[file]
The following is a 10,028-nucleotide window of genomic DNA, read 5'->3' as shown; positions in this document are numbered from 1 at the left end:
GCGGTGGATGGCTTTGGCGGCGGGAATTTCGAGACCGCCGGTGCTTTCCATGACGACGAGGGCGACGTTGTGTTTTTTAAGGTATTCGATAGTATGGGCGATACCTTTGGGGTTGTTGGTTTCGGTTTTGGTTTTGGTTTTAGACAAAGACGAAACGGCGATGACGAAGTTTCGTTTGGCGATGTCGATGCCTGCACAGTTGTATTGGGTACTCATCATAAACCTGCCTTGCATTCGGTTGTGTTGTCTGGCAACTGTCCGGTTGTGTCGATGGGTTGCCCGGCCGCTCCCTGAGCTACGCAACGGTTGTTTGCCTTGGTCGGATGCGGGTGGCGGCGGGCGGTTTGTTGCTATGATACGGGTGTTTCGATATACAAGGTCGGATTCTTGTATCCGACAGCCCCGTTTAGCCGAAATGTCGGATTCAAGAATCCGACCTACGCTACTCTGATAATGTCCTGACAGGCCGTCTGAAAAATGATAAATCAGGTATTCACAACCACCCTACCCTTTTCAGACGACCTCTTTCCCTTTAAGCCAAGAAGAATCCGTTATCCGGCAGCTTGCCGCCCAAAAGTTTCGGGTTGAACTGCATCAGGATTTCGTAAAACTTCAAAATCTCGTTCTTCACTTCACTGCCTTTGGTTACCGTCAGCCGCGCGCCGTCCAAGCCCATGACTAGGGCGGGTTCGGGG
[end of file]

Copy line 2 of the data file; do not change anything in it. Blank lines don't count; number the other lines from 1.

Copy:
GCGGTGGATGGCTTTGGCGGCGGGAATTTCGAGACCGCCGGTGCTTTCCATGACGACGAGGGCGACGTTGTGTTTTTTAAGGTATTCGATAGTATGGGCGATACCTTTGGGGTTGTTGGTTTCGGTTTTGGTTTTGGTTTTAGACAAAGACGAAACGGCGATGACGAAGTTTCGTTTGGCGATGTCGATGCCTGCACAGTTGTATTGGGTACTCATCATAAACCTGCCTTGCATTCGGTTGTGTTGTCTGGCAACTGTCCGGTTGTGTCGATGGGTTGCCCGGCCGCTCCCTGAGCTACGCAACGGTTGTTTGCCTTGGTCGGATGCGGGTGGCGGCGGGCGGTTTGTTGCTATGATACGGGTGTTTCGATATACAAGGTCGGATTCTTGTATCCGACAGCCCCGTTTAGCCGAAATGTCGGATTCAAGAATCCGACCTACGCTACTCTGATAATGTCCTGACAGGCCGTCTGAAAAATGATAAATCAGGTATTCACAACCACCCTACCCTTTTCAGACGACCTCTTTCCCTTTAAGCCAAGAAGAATCCGTTATCCGGCAGCTTGCCGCCCAAAAGTTTCGGGTTGAACTGCATCAGGATTTCGTAAAACTTCAAAATCTCGTTCTTCACTTCACTGCCTTTGGTTACCGTCAGCCGCGCGCCGTCCAAGCCCATGACTAGGGCGGGTTCGGGG